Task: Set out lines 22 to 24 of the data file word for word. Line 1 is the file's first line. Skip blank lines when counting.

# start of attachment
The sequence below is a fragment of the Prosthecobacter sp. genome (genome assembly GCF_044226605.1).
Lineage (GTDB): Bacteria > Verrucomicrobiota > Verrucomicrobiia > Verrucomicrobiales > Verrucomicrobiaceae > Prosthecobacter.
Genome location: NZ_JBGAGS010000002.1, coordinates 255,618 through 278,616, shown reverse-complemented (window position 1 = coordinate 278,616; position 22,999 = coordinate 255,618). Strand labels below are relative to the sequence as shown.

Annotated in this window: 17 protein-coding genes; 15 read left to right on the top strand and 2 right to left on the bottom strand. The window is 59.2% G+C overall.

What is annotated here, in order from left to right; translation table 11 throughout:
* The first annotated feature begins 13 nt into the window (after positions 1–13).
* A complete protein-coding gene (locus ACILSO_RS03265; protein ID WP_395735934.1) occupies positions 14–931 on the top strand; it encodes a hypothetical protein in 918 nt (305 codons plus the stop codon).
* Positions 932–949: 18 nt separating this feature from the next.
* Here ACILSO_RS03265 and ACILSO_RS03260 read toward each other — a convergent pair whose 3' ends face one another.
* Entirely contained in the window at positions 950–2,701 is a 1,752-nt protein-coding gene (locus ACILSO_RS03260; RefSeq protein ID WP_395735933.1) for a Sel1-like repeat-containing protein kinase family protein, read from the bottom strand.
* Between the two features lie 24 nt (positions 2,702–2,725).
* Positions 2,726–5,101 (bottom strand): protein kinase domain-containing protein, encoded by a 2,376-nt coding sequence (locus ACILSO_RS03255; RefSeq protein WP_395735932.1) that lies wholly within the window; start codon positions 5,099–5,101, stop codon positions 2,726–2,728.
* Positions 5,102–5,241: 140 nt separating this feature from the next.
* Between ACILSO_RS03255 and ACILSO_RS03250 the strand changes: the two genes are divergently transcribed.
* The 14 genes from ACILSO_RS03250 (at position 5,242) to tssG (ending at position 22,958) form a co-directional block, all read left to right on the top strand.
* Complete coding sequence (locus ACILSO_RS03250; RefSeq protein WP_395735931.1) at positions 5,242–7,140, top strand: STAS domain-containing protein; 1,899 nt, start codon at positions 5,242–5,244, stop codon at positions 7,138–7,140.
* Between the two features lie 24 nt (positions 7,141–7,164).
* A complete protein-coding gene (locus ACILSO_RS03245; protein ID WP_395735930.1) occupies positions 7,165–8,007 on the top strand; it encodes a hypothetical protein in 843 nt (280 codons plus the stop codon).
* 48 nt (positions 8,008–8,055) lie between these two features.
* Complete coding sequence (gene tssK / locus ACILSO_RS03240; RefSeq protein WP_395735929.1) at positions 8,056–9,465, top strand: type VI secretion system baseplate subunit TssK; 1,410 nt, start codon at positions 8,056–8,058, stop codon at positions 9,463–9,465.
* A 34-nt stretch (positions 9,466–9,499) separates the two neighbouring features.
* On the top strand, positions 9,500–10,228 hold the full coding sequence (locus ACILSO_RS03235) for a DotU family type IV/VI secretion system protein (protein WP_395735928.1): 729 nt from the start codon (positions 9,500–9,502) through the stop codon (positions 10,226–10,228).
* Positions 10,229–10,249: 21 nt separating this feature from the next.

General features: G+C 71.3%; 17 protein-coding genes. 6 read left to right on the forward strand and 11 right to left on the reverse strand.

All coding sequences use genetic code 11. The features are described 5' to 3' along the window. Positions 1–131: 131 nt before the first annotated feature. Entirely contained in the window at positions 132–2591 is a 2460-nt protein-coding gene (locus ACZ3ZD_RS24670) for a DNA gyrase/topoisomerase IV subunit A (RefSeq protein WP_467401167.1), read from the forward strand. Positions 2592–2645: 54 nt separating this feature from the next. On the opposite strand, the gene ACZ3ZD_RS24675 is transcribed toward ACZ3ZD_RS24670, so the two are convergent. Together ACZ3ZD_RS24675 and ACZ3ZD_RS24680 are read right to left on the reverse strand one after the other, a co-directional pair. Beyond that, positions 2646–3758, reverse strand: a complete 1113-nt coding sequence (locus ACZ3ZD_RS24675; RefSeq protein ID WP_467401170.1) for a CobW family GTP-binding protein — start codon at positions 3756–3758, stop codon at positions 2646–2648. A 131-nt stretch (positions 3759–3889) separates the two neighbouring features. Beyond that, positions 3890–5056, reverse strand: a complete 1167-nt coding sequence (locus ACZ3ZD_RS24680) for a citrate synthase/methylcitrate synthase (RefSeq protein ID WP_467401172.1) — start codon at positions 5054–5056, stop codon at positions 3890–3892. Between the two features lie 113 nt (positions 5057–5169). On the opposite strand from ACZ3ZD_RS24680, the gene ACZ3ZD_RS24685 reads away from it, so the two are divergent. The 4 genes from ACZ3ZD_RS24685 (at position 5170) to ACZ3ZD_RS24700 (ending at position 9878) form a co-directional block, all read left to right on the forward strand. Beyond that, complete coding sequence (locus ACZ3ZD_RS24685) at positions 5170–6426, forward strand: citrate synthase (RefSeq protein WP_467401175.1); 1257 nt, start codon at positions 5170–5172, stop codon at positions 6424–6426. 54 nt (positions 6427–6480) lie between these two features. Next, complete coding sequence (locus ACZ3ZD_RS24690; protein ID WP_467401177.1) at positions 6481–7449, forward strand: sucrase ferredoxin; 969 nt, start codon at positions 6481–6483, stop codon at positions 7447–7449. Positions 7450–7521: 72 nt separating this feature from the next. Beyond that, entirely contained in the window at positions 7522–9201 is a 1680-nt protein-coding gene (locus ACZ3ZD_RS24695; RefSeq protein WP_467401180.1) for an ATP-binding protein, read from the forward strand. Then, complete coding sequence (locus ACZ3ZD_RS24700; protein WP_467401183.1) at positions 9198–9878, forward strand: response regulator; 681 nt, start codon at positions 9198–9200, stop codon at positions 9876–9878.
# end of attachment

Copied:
* On the top strand, positions 9,500–10,228 hold the full coding sequence (locus ACILSO_RS03235) for a DotU family type IV/VI secretion system protein (protein WP_395735928.1): 729 nt from the start codon (positions 9,500–9,502) through the stop codon (positions 10,226–10,228).
* Positions 10,229–10,249: 21 nt separating this feature from the next.

General features: G+C 71.3%; 17 protein-coding genes. 6 read left to right on the forward strand and 11 right to left on the reverse strand.